Certain UI eligibility requirements – for example, that recipients be actively searching for new jobs, and that they obtain proof of eligibility directly from agencies – can be waived when workers are furloughed or are expected to return to their jobs without pay. However, Chairman Neal pointed out that without guidance on this matter from DOL, “we are hearing reports that some workers have been unable to access benefits, and without guidance, states may not be able to use the flexibility in federal law.” Mr. Neal also raised his concern that as the shutdown drags on, DOL does not act, and more furloughed workers are called back to the office, “this Administration is simply forcing more and more federal workers to return to their work stations without pay or UI benefits.”

Lastly, Chairman Neal pointed out that “the need for unemployment benefits caused by the shutdown will, in the short run, have a negative impact on unemployment trust fund balances, which are already dangerously low in a number of states.” He asked that Secretary Acosta respond and explain “what harm the shutdown is doing to state unemployment insurance trust funds in the short run, whether that impact is triggering tax increases for employers to fund the shortfall, and how you plan to work with states to remedy that harm in the longer term.”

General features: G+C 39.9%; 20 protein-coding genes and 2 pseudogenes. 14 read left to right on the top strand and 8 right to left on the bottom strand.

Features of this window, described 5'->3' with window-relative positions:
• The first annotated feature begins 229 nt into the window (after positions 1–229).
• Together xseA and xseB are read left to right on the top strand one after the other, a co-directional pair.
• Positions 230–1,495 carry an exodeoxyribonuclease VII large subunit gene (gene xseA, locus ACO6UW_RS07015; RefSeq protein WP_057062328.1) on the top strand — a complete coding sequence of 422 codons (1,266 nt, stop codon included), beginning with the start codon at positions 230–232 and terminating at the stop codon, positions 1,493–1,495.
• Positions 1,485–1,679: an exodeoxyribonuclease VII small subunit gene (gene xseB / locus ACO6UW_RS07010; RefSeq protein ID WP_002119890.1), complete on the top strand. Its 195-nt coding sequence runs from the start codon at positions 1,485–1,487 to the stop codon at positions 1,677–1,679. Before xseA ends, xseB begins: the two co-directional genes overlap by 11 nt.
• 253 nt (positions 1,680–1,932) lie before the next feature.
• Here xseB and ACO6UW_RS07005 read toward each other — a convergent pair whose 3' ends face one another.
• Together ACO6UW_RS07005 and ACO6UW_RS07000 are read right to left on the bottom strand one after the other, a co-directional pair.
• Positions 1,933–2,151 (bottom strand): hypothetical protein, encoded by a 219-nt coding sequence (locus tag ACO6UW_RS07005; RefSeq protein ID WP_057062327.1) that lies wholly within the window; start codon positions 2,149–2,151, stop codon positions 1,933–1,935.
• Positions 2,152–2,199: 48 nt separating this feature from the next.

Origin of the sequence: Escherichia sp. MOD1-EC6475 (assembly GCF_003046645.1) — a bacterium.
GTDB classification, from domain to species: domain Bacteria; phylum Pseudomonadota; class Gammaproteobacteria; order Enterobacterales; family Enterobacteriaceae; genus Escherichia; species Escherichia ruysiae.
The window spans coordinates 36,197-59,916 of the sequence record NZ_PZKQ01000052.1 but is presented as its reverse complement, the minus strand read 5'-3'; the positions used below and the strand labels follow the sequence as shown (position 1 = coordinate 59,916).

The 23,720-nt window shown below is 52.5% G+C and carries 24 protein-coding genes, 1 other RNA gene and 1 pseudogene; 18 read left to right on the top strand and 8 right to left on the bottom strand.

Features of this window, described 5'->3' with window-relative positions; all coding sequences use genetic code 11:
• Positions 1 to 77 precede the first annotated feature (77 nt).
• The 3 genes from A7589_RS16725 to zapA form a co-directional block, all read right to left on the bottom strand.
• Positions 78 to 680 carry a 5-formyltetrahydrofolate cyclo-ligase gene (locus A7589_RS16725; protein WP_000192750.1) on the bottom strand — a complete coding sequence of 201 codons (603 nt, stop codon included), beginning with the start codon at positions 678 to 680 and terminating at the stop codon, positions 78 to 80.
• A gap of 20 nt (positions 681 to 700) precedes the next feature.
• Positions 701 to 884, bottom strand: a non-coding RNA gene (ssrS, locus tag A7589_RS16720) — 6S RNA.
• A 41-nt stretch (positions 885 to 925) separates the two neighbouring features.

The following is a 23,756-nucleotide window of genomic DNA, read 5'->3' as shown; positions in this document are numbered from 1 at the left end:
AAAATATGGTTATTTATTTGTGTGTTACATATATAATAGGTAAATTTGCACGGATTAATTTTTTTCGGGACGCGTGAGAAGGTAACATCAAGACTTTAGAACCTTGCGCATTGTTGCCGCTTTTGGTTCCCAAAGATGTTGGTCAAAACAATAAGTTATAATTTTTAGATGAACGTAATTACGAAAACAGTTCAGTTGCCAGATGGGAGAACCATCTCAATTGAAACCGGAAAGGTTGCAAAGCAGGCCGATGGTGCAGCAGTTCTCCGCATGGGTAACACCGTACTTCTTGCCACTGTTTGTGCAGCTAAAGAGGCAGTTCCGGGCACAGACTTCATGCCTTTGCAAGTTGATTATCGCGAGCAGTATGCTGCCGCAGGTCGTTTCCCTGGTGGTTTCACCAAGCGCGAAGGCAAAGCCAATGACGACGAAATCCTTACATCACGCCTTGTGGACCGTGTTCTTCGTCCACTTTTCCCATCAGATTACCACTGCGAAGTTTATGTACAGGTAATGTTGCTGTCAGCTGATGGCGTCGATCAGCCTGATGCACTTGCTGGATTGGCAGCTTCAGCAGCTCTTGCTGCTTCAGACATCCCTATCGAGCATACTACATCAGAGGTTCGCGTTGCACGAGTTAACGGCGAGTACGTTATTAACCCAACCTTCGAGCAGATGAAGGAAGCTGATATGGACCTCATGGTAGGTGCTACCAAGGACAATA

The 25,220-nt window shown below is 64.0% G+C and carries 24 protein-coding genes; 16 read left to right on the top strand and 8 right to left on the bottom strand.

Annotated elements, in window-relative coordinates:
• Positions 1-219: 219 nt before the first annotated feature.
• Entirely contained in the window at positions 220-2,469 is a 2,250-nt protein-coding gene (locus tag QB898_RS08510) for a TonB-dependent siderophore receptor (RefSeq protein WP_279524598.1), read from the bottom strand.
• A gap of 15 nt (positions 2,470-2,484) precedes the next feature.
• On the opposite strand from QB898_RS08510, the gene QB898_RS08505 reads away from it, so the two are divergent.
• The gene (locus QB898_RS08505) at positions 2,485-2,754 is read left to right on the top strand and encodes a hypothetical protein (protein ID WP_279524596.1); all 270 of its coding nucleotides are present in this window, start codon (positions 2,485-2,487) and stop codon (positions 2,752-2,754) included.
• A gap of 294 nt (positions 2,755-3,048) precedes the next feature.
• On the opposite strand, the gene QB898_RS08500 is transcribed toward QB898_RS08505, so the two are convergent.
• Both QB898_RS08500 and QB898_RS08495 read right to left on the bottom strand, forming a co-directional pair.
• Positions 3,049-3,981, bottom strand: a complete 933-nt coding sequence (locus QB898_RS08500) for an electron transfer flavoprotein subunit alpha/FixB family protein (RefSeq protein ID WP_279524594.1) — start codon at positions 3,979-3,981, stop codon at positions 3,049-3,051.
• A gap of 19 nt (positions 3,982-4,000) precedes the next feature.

Full text of the letter is available HERE.

As obvious from this press release, the Dep’t of Labor is simply dropping the ball on a host of issues and so adding additional hurdles for federal employees trying to claim unemployment benefits when out of work through no fault of their own.

UPDATE (23 Jan. 2019): For more information about the problems federal workers are having in filing their unemployment claims and actions states can do to ease that claim-filing, see this posting by Andrew Steiner of The Century Foundation.

Note: There is typo in the article. The governors who want the federal govt to pass legislation to allow unemployed federal workers to receive unemployment benefits even when called back to work for no pay are from Michigan, New York and Washington, not Wisconsin.